How to Avoid Known Cancer Causing Agents

How to Avoid Known Cancer Causing Agents

Danielle Phillips-Dorsett, ND

There is much in the news, from time to time, about chemicals that are associated with cancer and this may be confusing and scary for you. Much is unknown about how cancers develop in the body; however, there are substances and exposures that are known to cause cancer in humans.

These are documented and reported by the National Toxicology Program that publishes the Report on Carcinogens, released by the U.S. Department of Health and Human Services. Below is a summary of how to protect yourself and family from a few on the list, including trichloroethylene, which was just added last year.


Industrial solvents:

  • Trichloroethylene, benzene and many other industrial solvents are listed by the National Toxicology Program as known carcinogens. Exposure has been linked with cancers of the liver, lungs, digestive tract, lymphoma and leukemia. Solvents are used in numerous products to remove grease in the automotive, manufacturing and even home care industries. It may come as a surprise that in our fair city of Billings, as in many cities, there are a substantial number of companies where workers need to be well-informed of occupational exposures to these carcinogens. Use of PPE (personal protective equipment) is required for good reason. It is reasonable to request that management provide safer cleaners when available. Solvents are the cause of the superfund site just outside Billings, where a now contained solvent plume contaminated groundwater.


  • Radon is a gas released from rock and can build up in the home if not properly vented. Radon is the second leading cause of lung cancer after smoking. If your house has not been tested for radon, you will want to have it tested because the good news is you can do something about it if levels are unsafely elevated. The longer you are exposed to high levels of radon, the greater risk you are of developing cancer. And, if you are a cigarette smoker the risk is much higher when exposed to elevated levels of radon. If you are a renter, ask your landlord about radon levels, especially if you plan to live in the home long-term. There are several companies in Billings that can test this and most home inspectors will add this to their report.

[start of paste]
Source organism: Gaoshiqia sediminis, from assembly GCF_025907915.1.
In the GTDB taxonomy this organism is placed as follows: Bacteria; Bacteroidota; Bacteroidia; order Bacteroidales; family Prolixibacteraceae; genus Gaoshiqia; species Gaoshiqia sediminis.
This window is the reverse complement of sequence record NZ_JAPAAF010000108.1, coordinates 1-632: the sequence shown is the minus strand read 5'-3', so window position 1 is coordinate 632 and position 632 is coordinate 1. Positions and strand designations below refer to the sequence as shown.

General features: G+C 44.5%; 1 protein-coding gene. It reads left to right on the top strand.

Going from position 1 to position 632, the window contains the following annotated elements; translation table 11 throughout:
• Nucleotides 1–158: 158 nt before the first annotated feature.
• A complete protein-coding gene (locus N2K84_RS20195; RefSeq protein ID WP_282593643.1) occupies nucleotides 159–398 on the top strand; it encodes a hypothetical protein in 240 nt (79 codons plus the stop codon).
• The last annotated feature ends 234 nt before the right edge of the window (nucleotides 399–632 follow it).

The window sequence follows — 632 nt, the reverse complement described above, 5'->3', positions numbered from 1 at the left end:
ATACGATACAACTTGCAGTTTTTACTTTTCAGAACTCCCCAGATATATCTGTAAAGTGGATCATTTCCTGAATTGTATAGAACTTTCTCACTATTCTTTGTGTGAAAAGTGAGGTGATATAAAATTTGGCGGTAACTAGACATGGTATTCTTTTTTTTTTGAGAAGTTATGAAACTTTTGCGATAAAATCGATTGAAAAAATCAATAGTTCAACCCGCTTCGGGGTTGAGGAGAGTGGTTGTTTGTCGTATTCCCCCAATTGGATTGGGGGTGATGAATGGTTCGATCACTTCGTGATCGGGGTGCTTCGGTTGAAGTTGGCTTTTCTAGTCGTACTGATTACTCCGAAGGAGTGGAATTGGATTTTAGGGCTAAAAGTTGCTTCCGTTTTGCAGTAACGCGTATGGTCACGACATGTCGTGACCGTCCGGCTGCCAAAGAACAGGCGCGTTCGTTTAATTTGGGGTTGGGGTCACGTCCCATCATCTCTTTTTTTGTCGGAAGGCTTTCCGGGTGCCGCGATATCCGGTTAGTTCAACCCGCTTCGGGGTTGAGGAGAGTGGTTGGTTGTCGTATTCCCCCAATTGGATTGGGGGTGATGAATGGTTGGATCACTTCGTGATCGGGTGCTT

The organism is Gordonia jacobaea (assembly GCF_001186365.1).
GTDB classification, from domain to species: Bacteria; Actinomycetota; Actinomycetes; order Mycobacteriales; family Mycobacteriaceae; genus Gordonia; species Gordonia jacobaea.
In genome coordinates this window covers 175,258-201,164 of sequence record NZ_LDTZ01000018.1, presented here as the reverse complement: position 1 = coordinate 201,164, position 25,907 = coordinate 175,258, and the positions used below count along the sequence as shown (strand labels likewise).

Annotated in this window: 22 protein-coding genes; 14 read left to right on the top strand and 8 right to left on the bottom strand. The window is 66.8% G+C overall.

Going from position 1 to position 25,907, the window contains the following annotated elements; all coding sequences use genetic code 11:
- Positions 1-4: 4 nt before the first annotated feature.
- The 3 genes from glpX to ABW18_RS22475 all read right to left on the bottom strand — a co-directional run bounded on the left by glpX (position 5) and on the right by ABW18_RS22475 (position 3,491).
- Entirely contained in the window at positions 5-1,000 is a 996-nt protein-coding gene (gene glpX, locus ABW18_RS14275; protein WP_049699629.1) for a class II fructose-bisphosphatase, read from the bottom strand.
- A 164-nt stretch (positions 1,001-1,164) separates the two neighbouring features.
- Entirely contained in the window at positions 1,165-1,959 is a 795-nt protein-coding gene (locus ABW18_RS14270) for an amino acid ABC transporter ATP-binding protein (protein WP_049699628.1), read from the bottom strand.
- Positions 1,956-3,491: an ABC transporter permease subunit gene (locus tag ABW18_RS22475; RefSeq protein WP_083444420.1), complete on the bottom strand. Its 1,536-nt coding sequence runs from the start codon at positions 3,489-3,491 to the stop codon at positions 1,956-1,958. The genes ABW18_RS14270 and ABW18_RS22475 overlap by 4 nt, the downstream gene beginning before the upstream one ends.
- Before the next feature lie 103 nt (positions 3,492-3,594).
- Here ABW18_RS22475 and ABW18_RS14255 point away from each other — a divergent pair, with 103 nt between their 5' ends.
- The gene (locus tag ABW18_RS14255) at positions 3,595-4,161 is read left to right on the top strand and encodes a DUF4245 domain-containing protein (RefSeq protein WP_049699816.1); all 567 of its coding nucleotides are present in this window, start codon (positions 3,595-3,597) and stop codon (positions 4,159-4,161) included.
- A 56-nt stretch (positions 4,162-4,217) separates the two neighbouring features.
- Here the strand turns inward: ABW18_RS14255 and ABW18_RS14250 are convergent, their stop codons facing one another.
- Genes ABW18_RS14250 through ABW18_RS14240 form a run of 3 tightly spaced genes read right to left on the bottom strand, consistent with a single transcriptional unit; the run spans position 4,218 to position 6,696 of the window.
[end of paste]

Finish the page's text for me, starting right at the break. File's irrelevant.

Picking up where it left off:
• Styrene is a chemical used in the making of plastics and rubber and is also inhaled in cigarette smoke. This chemical has been linked to leukemia, lymphomas, and pancreatic and esophageal cancers. Since it can be inhaled or absorbed through the skin, anyone working with this material should wear gloves, respirators and work in a well ventilated area. Some Styrofoam containers have been determined to be microwave safe, with a non-significant amount of polystyrene released into the contents. AVOID using them to hold hot liquids or reheat food if they are not labeled as such.

These are just a few of the long list the National Institute of Health Toxicology Program has put together. For the complete list of known human carcinogens go to their website at


“Do the best you can until you know better.

Then when you know better, do better.”

–Maya Angelou